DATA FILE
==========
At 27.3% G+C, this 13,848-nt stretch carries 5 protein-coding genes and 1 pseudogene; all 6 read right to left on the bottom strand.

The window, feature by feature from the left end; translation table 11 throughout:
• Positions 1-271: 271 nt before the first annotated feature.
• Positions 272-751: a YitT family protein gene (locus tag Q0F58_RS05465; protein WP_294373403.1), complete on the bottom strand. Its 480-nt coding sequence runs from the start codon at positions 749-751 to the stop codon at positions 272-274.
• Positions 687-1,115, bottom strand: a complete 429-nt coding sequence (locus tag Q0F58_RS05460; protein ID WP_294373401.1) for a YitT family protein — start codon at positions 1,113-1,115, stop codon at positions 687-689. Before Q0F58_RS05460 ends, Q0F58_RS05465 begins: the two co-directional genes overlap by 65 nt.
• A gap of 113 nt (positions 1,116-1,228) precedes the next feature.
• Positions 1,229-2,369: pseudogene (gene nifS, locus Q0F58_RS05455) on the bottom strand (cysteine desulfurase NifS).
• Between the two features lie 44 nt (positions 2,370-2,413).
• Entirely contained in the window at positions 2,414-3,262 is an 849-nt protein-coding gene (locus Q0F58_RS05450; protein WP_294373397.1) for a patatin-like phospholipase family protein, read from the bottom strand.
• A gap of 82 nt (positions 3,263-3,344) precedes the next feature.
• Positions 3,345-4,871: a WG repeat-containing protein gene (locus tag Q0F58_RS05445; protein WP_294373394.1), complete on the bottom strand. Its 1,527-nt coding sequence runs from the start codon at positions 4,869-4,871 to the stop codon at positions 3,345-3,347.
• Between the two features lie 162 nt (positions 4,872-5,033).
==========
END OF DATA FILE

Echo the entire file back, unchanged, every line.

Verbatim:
At 27.3% G+C, this 13,848-nt stretch carries 5 protein-coding genes and 1 pseudogene; all 6 read right to left on the bottom strand.

The window, feature by feature from the left end; translation table 11 throughout:
• Positions 1-271: 271 nt before the first annotated feature.
• Positions 272-751: a YitT family protein gene (locus tag Q0F58_RS05465; protein WP_294373403.1), complete on the bottom strand. Its 480-nt coding sequence runs from the start codon at positions 749-751 to the stop codon at positions 272-274.
• Positions 687-1,115, bottom strand: a complete 429-nt coding sequence (locus tag Q0F58_RS05460; protein ID WP_294373401.1) for a YitT family protein — start codon at positions 1,113-1,115, stop codon at positions 687-689. Before Q0F58_RS05460 ends, Q0F58_RS05465 begins: the two co-directional genes overlap by 65 nt.
• A gap of 113 nt (positions 1,116-1,228) precedes the next feature.
• Positions 1,229-2,369: pseudogene (gene nifS, locus Q0F58_RS05455) on the bottom strand (cysteine desulfurase NifS).
• Between the two features lie 44 nt (positions 2,370-2,413).
• Entirely contained in the window at positions 2,414-3,262 is an 849-nt protein-coding gene (locus Q0F58_RS05450; protein WP_294373397.1) for a patatin-like phospholipase family protein, read from the bottom strand.
• A gap of 82 nt (positions 3,263-3,344) precedes the next feature.
• Positions 3,345-4,871: a WG repeat-containing protein gene (locus tag Q0F58_RS05445; protein WP_294373394.1), complete on the bottom strand. Its 1,527-nt coding sequence runs from the start codon at positions 4,869-4,871 to the stop codon at positions 3,345-3,347.
• Between the two features lie 162 nt (positions 4,872-5,033).